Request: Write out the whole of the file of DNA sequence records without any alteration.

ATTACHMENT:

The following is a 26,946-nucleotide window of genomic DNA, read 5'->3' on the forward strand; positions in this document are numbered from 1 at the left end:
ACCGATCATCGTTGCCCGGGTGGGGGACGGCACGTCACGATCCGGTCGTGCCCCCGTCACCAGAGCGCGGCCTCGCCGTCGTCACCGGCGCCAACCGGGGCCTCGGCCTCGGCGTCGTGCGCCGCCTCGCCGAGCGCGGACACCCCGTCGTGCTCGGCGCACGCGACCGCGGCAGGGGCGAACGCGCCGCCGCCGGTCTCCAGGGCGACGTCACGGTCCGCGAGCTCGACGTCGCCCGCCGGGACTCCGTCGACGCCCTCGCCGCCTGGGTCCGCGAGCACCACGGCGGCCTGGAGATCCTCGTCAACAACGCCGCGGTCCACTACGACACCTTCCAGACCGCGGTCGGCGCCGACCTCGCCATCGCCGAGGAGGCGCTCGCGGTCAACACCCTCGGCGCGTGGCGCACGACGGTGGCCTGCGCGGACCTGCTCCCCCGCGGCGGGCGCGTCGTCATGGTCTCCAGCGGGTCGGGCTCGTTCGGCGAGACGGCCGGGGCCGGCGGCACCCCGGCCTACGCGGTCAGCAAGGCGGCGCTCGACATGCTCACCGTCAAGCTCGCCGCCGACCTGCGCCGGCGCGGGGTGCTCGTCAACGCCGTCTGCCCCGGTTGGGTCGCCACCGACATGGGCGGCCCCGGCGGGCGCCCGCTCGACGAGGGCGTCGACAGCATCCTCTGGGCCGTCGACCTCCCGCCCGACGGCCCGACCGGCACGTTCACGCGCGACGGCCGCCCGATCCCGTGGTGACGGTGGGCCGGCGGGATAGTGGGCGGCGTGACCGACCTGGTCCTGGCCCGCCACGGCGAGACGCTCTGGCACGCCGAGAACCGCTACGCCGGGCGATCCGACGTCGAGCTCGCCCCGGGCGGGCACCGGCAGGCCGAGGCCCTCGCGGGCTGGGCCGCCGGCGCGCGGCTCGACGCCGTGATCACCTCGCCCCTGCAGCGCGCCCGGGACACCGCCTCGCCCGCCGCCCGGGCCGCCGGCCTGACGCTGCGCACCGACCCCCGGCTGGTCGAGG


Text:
The following is a 26,946-nucleotide window of genomic DNA, read 5'->3' on the forward strand; positions in this document are numbered from 1 at the left end:
ACCGATCATCGTTGCCCGGGTGGGGGACGGCACGTCACGATCCGGTCGTGCCCCCGTCACCAGAGCGCGGCCTCGCCGTCGTCACCGGCGCCAACCGGGGCCTCGGCCTCGGCGTCGTGCGCCGCCTCGCCGAGCGCGGACACCCCGTCGTGCTCGGCGCACGCGACCGCGGCAGGGGCGAACGCGCCGCCGCCGGTCTCCAGGGCGACGTCACGGTCCGCGAGCTCGACGTCGCCCGCCGGGACTCCGTCGACGCCCTCGCCGCCTGGGTCCGCGAGCACCACGGCGGCCTGGAGATCCTCGTCAACAACGCCGCGGTCCACTACGACACCTTCCAGACCGCGGTCGGCGCCGACCTCGCCATCGCCGAGGAGGCGCTCGCGGTCAACACCCTCGGCGCGTGGCGCACGACGGTGGCCTGCGCGGACCTGCTCCCCCGCGGCGGGCGCGTCGTCATGGTCTCCAGCGGGTCGGGCTCGTTCGGCGAGACGGCCGGGGCCGGCGGCACCCCGGCCTACGCGGTCAGCAAGGCGGCGCTCGACATGCTCACCGTCAAGCTCGCCGCCGACCTGCGCCGGCGCGGGGTGCTCGTCAACGCCGTCTGCCCCGGTTGGGTCGCCACCGACATGGGCGGCCCCGGCGGGCGCCCGCTCGACGAGGGCGTCGACAGCATCCTCTGGGCCGTCGACCTCCCGCCCGACGGCCCGACCGGCACGTTCACGCGCGACGGCCGCCCGATCCCGTGGTGACGGTGGGCCGGCGGGATAGTGGGCGGCGTGACCGACCTGGTCCTGGCCCGCCACGGCGAGACGCTCTGGCACGCCGAGAACCGCTACGCCGGGCGATCCGACGTCGAGCTCGCCCCGGGCGGGCACCGGCAGGCCGAGGCCCTCGCGGGCTGGGCCGCCGGCGCGCGGCTCGACGCCGTGATCACCTCGCCCCTGCAGCGCGCCCGGGACACCGCCTCGCCCGCCGCCCGGGCCGCCGGCCTGACGCTGCGCACCGACCCCCGGCTGGTCGAGG